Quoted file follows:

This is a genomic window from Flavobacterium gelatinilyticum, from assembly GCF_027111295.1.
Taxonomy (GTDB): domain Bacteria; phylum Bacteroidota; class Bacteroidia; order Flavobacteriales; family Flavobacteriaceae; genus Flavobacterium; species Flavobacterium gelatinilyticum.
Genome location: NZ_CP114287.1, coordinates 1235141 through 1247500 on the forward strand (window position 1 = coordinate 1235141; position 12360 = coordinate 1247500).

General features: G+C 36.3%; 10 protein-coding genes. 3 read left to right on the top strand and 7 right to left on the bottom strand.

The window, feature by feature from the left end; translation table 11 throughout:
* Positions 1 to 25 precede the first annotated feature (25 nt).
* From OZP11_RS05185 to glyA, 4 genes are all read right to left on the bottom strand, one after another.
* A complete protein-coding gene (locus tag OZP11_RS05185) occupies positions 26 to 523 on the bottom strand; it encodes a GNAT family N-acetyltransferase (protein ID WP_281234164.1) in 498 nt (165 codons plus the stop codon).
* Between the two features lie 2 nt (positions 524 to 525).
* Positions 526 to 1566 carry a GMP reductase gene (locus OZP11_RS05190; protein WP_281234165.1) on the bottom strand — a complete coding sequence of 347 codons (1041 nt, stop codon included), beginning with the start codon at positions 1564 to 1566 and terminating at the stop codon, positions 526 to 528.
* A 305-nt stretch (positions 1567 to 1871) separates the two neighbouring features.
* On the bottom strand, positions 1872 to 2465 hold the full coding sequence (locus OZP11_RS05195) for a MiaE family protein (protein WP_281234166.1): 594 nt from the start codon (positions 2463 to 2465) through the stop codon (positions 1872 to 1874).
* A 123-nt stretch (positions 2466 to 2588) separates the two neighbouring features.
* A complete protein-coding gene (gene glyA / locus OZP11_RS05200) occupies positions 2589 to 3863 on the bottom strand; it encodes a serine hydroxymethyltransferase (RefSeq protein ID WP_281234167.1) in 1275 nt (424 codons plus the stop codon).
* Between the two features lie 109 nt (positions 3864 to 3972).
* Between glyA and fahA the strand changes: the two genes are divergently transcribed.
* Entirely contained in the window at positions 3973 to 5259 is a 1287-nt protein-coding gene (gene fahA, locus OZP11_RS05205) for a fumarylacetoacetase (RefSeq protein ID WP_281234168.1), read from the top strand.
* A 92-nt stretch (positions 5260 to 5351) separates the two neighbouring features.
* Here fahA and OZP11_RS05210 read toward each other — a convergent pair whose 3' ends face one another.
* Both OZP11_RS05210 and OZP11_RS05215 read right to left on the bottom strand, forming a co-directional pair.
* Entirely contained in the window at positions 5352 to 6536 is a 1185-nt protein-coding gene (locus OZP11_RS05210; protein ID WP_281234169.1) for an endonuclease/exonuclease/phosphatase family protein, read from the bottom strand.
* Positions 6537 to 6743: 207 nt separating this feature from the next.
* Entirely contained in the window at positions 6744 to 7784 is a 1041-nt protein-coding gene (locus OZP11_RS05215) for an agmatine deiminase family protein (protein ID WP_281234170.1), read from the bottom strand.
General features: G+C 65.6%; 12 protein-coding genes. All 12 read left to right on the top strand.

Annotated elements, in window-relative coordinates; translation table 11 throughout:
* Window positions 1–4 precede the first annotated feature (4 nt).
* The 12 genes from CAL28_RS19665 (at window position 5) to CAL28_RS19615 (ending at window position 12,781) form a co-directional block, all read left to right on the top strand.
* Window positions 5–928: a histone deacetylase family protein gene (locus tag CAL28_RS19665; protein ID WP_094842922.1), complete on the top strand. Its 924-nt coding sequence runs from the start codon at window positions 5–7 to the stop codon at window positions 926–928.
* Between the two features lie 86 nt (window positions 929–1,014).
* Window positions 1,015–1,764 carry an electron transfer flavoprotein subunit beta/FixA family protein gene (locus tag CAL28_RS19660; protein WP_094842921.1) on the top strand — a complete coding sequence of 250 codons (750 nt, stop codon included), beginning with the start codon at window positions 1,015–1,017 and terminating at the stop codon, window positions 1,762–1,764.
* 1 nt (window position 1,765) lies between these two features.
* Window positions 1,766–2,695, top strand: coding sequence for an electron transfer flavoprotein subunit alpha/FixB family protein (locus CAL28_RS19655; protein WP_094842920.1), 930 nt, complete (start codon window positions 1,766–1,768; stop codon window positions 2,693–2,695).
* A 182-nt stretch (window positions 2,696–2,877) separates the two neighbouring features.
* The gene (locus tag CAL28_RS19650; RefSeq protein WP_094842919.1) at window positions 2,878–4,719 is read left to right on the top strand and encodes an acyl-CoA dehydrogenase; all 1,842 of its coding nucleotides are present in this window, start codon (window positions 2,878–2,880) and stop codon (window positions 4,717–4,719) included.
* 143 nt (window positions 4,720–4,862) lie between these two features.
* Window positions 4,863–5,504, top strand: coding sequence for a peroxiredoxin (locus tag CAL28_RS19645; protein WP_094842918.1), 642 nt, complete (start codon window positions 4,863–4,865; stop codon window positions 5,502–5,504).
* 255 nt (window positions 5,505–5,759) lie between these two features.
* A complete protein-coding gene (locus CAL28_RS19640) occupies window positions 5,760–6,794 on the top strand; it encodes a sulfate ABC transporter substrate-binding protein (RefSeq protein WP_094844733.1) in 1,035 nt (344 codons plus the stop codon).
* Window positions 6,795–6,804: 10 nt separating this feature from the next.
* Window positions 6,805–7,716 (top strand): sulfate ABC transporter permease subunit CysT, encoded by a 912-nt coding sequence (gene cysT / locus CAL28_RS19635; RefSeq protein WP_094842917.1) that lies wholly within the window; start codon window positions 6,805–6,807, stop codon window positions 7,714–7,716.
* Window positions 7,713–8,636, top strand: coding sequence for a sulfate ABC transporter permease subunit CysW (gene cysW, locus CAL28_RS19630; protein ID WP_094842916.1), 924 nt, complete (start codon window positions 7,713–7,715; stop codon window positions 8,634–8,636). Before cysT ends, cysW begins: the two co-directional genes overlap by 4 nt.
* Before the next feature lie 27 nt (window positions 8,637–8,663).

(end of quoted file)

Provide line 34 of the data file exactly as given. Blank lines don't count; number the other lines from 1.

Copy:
* The gene (locus tag CAL28_RS19650; RefSeq protein WP_094842919.1) at window positions 2,878–4,719 is read left to right on the top strand and encodes an acyl-CoA dehydrogenase; all 1,842 of its coding nucleotides are present in this window, start codon (window positions 2,878–2,880) and stop codon (window positions 4,717–4,719) included.